More Reviews of
You Can Quote Me on That
"In the Edwardian era, games-masters at English schools sometimes ridiculed tennis as 'pat-ball,' but in the century or so since, the sport has gained a little macho grunt. Just look at Paul Fein's impressive compendium of tennis 'quips, insights and zingers.' The grim single-mindedness required to stay on top in one of the planet's glamour sports is well chronicled here. The neatly divided chapters cover everything from tributes to the champions to race issues and homosexuality (Male reporter to Martina Navratilova: 'Are you still a lesbian?' Navratilova: 'Are you still the alternative?'). Unless you're such a tennis tragic that you already know these thousands of quotes by heart, this book won't disappoint."
-Inside Sport (Australia)
In Paul Fein's You Can Quote Me on That: Greatest Tennis Quips,
Insights and Zingers, a book that features notable
remarks from the biggest names in tennis, that's all
you get. And well, in this case, that's more than enough.
Fein, whose articles have appeared in tennis, sports and general interest publications, has captured the sport's personalities by keeping things simple.
One of the book's best quotes comes from Chris Evert, speaking about former fiance Jimmy Connors: "I remember when Jimmy and I went into confession and he came out a half-hour later, and I said, "How'd it go?' He said, "I wasn't finished. The priest said come back next Sunday.' "
Fein's work makes for easy reading, for sure, but it also gives great insight into tennis, especially its golden age of the 1970s and '80s. There are great one-liners that make you chuckle but also profound statements that take us deep into players' minds and shed light on the price of success.
- St. Petersburg (Florida) Times
"You can open the book to any page and
just start reading, and you'll likely find yourself
captivated by whatever topic you land on.... You Can
Quote Me on That is a fun compendium that any tennis
player, fan or quotes connoisseur will find interesting."
-Joe DeBurro, Tennis Columnist
Sunday Republican, Springfield, Massachusetts
Time drifts away while focusing on book's quotes
"With a couple of hours to kill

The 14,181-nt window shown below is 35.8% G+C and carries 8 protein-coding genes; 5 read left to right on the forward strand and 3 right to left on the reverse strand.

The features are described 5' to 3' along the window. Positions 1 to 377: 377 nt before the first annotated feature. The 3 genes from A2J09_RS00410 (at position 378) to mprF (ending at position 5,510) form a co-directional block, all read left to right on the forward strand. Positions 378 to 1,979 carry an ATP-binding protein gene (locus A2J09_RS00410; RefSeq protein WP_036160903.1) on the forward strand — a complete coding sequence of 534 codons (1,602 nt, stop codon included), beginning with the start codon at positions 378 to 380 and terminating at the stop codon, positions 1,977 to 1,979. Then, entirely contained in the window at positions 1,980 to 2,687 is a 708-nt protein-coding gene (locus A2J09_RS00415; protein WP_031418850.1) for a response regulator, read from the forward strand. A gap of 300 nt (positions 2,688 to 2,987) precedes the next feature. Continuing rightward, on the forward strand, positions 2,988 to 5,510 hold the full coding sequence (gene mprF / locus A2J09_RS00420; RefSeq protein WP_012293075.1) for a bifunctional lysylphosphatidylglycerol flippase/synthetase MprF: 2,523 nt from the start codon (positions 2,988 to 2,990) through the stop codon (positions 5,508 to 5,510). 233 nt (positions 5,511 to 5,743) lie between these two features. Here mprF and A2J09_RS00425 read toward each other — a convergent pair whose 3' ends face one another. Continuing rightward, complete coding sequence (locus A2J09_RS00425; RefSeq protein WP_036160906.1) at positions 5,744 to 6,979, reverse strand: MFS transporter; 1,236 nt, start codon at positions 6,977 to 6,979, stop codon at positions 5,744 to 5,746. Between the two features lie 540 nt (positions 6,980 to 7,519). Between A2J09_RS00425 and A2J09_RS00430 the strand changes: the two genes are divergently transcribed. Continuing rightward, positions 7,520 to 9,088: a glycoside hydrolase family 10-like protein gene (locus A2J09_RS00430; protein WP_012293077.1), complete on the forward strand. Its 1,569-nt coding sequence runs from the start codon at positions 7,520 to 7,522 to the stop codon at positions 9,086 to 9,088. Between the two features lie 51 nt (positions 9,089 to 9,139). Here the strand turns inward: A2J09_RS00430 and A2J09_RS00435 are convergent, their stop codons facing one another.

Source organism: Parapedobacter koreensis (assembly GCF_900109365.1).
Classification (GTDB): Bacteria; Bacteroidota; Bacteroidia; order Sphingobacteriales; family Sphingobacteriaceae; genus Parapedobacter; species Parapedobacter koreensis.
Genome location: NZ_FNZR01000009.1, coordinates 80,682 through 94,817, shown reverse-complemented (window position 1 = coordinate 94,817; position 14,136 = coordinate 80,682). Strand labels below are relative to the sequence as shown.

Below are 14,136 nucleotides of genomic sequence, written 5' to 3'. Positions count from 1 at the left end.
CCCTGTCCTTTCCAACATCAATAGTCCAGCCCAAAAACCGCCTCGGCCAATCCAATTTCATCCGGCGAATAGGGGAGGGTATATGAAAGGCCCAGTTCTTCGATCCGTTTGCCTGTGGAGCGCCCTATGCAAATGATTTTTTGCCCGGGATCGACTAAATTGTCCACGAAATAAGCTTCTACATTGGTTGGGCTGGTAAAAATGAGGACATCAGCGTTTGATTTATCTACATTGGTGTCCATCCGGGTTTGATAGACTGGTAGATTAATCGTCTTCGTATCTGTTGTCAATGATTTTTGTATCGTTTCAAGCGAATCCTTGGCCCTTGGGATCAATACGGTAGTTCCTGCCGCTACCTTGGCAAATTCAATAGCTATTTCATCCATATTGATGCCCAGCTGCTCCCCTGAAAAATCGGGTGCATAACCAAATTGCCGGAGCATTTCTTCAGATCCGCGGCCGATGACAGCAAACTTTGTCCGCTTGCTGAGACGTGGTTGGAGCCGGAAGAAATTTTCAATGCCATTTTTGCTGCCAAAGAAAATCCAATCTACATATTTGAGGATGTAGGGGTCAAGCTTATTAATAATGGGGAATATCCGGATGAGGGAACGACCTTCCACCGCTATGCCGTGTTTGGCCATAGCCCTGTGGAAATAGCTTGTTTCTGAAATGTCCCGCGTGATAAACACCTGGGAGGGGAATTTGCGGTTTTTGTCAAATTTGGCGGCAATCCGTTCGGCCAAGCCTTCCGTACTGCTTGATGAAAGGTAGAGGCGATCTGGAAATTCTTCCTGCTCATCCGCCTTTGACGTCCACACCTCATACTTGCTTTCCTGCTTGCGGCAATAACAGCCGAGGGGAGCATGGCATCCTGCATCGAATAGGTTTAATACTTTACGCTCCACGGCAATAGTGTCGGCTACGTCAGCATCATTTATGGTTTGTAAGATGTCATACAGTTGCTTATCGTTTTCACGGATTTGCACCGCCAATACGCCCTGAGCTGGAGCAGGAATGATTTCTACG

before watching the Kentucky Derby on Saturday, I grabbed
a copy of Fein's book, You Can Quote Me on That,
and plopped down on the couch.
I was soon chuckling at Serena Williams
saying, "If someone is outplaying me and her outfit
isn't nice, I refuse to lose to her" and cringing at
Jack Kramer saying, "Women should never be allowed on
With 35 chapters and almost 1,700 quotes,
it's easy to lose track of time. In the aptly titled
chapter "The Ego Has Landed," minutes fly by reading
such gems as Anna Kournikova's "You won, but I'm prettier
and more marketable than you" comment to Martina Hingis,
and Hingis saying, "She's very pretty, but I'm sure
she would like to change places with me if she could
and have four Grand Slam titles" to Kournikova. Hingis
is actually quoted seven times in that chapter, including
her 1997 comment: "It's all the time, 'Tiger Woods,
Tiger Woods.' I am better than he is. I've been on top
longer and I am younger. I'm just better." I don't think
Before I knew it, I was up to Chapter
16, named "Life on the Tour." That chapter has some
humorous moments like Wendy Turnbull saying, "I know
nuns with better social lives than me" and Martina Navratilova's
"I was all by myself then and I was so happy, but I
had no one to hug. I hugged a light pole. An aluminum
The clock struck six as I read Chris
Evert's regretted comment that "no point is worth getting
your dress dirty over" and Helen Wills Moody saying,
"To slide, lunge, dive, does not conform to good style
in tennis, but there is dignity of sincerity in the
scramble." Offsetting those remarks was Suzanne Lenglen's
"I just throw dignity to the wind and think of nothing
but the game."
I found myself knee-deep in a tennis
history lesson before I realized it. Relived in quotes
is the 1949 Wimbledon scandal in which Gussie Moran's
lace panties resulted in a 30-year tournament ban for
designer Ted Tinling. "I couldn't have caused more of
a stir if I had walked out there naked," said Moran.
More history was thrown my way as I read
about The Battle of the Sexes, when Bobby "No broad
can beat me" Riggs was defeated by Billie Jean "He played
like a woman" King.
When I looked up, it was 6:34 p.m. --
a full half an hour after the Derby was run. I'll make
sure Paul Fein is nowhere around during the Preakness.
---Robyn George, Tennis Columnist
The News-Press, Fort Myers, Florida
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